Dip Me in Honey and Throw Me to the Lesbians

So went the saying on a popular lapel button back when I was a babydyke.* (There was another variant saying “Throw me in chocolate¦” — I actually think that would be my choice. Mmmm, phenethylamine!) And while this vision of lickability is not what the Olivia cruise is designed to be all about (for that, we now have the Sqweel), there is something downright delectable about spending a week in the company of 15 hundred-some women, sailing one of the seven seas on a beautiful ship. I’ve had the rare privilege of doing this not once but twice lately, as Good Vibes worked out a fabulous arrangement with Olivia to send a couple of us on their trips to give talks and add to the already pretty stunning level of fun/inspirational/useful programming the cruise offers its lady mariners.

So while I regaled roughly 10% of the crowd with information about sex toys, cruisers also had the option of waiting for towel-folding lessons (make adorable animals just like our towel-talented cabin stewards!), cooking classes, movie screenings, shore excursions by the dozen, and at least two shows every night in the lovely and capacious Showroom at Sea, a professional-quality theatre that hosts lesbian comedians and musicians each night of the trip.

Olivia has been sailing for twenty years now — the trip from which Jamie and I just returned was its anniversary celebration — though the company itself is older than that by some 17 years. Originally founded as a record label and production company to promote lesbian music (and I was a proud owner of pretty much all of their records, at one point), it was THE cultural touchstone for “women-lovin’-women” in the 1970s. So imagine my surprise** (and delight) to find that on this cruise, one of the stars (and co-founders) of Olivia Records would be performing: Meg Christian!

I am not positive what year I last saw Meg perform: possibly the early 1980s. But I do know that I first saw her in 1974, back when her iconic hit was “Ode to a Gym Teacher.”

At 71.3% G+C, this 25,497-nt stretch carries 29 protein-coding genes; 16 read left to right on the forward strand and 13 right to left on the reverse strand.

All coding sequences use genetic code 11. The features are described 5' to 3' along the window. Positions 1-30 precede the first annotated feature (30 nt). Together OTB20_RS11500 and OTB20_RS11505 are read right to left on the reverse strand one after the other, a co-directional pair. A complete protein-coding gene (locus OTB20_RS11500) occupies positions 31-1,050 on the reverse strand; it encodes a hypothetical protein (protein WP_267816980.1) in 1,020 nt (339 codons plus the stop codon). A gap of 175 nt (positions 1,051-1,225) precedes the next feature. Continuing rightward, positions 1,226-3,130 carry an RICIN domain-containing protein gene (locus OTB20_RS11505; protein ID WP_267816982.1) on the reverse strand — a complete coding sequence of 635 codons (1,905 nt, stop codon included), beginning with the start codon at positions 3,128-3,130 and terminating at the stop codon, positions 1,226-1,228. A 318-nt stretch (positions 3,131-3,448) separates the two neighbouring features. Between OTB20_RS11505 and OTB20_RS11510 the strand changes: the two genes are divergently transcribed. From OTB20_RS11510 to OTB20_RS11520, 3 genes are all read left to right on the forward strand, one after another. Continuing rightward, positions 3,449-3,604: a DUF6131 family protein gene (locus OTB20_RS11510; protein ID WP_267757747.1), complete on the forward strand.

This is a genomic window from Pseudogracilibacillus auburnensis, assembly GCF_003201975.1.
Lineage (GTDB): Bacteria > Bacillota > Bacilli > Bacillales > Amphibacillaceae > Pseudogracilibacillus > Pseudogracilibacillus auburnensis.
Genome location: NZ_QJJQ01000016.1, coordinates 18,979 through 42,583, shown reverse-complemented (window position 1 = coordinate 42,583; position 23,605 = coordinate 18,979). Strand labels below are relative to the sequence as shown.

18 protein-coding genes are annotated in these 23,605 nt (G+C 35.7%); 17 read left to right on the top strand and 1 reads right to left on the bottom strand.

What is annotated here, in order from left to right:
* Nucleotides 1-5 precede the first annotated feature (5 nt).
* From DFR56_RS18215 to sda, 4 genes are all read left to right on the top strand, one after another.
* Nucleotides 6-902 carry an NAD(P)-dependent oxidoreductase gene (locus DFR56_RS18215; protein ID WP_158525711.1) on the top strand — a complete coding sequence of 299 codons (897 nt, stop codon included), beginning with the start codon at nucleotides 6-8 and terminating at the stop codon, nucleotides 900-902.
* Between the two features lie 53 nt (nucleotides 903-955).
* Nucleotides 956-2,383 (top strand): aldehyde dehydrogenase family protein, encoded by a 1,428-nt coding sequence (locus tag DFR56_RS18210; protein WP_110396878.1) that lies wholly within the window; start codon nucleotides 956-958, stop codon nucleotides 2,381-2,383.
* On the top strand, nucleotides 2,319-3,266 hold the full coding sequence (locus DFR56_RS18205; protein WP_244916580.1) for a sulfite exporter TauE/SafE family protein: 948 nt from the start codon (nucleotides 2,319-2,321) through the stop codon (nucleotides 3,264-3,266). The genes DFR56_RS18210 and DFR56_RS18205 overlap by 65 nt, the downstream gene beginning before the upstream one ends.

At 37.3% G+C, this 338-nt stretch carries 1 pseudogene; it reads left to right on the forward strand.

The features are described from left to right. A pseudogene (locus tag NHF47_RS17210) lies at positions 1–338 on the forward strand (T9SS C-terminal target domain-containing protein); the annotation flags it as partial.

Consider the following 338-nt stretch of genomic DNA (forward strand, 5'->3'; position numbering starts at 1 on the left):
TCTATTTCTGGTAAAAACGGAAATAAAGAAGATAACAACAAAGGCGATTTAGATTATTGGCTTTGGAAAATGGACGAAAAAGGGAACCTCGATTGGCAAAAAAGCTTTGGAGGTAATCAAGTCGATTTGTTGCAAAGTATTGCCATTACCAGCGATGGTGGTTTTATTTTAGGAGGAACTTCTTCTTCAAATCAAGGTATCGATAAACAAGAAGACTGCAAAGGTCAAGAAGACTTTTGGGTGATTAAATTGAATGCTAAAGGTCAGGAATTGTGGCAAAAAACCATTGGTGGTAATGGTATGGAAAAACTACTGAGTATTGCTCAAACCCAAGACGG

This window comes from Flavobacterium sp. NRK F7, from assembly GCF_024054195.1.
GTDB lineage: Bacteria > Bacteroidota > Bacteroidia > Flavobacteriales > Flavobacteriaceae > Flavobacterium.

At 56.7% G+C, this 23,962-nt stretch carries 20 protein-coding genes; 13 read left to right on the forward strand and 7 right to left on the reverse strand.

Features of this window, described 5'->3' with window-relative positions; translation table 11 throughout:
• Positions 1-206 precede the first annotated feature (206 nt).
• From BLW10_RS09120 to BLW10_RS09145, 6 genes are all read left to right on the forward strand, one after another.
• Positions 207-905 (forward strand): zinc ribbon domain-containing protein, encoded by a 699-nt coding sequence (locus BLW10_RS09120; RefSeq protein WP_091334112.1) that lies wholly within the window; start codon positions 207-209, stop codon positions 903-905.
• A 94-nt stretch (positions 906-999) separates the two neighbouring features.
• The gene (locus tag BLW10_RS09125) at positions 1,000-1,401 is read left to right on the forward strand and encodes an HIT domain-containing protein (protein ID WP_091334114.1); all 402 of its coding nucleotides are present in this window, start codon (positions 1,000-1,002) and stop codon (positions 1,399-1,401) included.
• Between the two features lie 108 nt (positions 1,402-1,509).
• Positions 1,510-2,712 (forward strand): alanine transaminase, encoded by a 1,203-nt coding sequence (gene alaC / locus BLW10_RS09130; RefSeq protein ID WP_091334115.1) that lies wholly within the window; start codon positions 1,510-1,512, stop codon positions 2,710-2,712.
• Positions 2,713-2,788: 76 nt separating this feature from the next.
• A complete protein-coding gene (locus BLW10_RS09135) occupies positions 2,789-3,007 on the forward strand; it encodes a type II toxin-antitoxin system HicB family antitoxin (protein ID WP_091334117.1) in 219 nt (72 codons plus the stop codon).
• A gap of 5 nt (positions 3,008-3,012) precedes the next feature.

(“She was a big tough woman / The first to come along / Who showed me being female meant you still could be strong / And though graduation meant that we had to part / She’ll always be a player on the ballfield of my heart.” Awww!)

I know I’m not the only person who remembers “Ode to a Gym Teacher,” because the old dykes on the cruise yelled out for it when Meg did her show! But she didn’t play it, nor did she do MY personal favorite, her queering of “Sherry Baby” (“Won’t you come out tonight?”). Damn, I went wild for that in 1974! Pre-dating by better than a decade my later interest in postmodernism, I guess.

But Meg does not much live in the past, apparently. She retired from performing in 1984, except for these special Olivia appearances, to devote herself to Siddha Yoga via work with the SYDA Foundation. Her later music, especially, was spiritual and searching both musically and lyrically — I have been humming the sweet strains of “Road I Took to You” and “Turning It Over” ever since seeing her on the ship — and it was really moving to hear my old favorites again and hear her talk about them. So moving that I ran into the lounge afterwards and emailed my girlfriend from Auld Lang Syne, or, as it’s also known, 1979. It was the eve of ex-GF’s birthday, anyway, so I owed her one. And I had the opportunity a couple of days later to see Meg in person and thank her for the music. She was a gracious grey spiky-haired pixie close-up, just as cute as ever, but WAY more centered — yoga just does that for people who really embrace the path, I think.